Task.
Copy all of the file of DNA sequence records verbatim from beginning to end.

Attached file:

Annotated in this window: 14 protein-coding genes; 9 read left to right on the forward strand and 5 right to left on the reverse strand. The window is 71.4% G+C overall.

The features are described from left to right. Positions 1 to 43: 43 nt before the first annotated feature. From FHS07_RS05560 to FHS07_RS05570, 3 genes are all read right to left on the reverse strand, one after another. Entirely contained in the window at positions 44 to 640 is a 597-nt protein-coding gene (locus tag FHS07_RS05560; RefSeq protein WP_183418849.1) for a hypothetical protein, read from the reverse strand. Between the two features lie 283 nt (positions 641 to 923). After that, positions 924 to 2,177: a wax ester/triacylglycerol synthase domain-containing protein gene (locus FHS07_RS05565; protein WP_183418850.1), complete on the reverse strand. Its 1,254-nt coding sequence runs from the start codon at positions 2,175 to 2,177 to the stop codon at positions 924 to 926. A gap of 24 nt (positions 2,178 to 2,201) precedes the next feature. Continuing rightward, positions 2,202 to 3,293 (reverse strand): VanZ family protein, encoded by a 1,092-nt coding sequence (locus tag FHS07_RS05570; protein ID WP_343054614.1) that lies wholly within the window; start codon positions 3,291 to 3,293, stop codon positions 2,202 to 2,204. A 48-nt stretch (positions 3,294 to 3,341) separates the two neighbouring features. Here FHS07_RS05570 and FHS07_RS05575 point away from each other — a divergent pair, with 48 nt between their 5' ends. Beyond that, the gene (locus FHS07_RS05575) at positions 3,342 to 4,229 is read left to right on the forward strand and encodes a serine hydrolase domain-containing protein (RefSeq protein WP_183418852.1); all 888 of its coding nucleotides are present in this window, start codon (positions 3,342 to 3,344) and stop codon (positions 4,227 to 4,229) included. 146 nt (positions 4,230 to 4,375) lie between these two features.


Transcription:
Annotated in this window: 14 protein-coding genes; 9 read left to right on the forward strand and 5 right to left on the reverse strand. The window is 71.4% G+C overall.

The features are described from left to right. Positions 1 to 43: 43 nt before the first annotated feature. From FHS07_RS05560 to FHS07_RS05570, 3 genes are all read right to left on the reverse strand, one after another. Entirely contained in the window at positions 44 to 640 is a 597-nt protein-coding gene (locus tag FHS07_RS05560; RefSeq protein WP_183418849.1) for a hypothetical protein, read from the reverse strand. Between the two features lie 283 nt (positions 641 to 923). After that, positions 924 to 2,177: a wax ester/triacylglycerol synthase domain-containing protein gene (locus FHS07_RS05565; protein WP_183418850.1), complete on the reverse strand. Its 1,254-nt coding sequence runs from the start codon at positions 2,175 to 2,177 to the stop codon at positions 924 to 926. A gap of 24 nt (positions 2,178 to 2,201) precedes the next feature. Continuing rightward, positions 2,202 to 3,293 (reverse strand): VanZ family protein, encoded by a 1,092-nt coding sequence (locus tag FHS07_RS05570; protein ID WP_343054614.1) that lies wholly within the window; start codon positions 3,291 to 3,293, stop codon positions 2,202 to 2,204. A 48-nt stretch (positions 3,294 to 3,341) separates the two neighbouring features. Here FHS07_RS05570 and FHS07_RS05575 point away from each other — a divergent pair, with 48 nt between their 5' ends. Beyond that, the gene (locus FHS07_RS05575) at positions 3,342 to 4,229 is read left to right on the forward strand and encodes a serine hydrolase domain-containing protein (RefSeq protein WP_183418852.1); all 888 of its coding nucleotides are present in this window, start codon (positions 3,342 to 3,344) and stop codon (positions 4,227 to 4,229) included. 146 nt (positions 4,230 to 4,375) lie between these two features.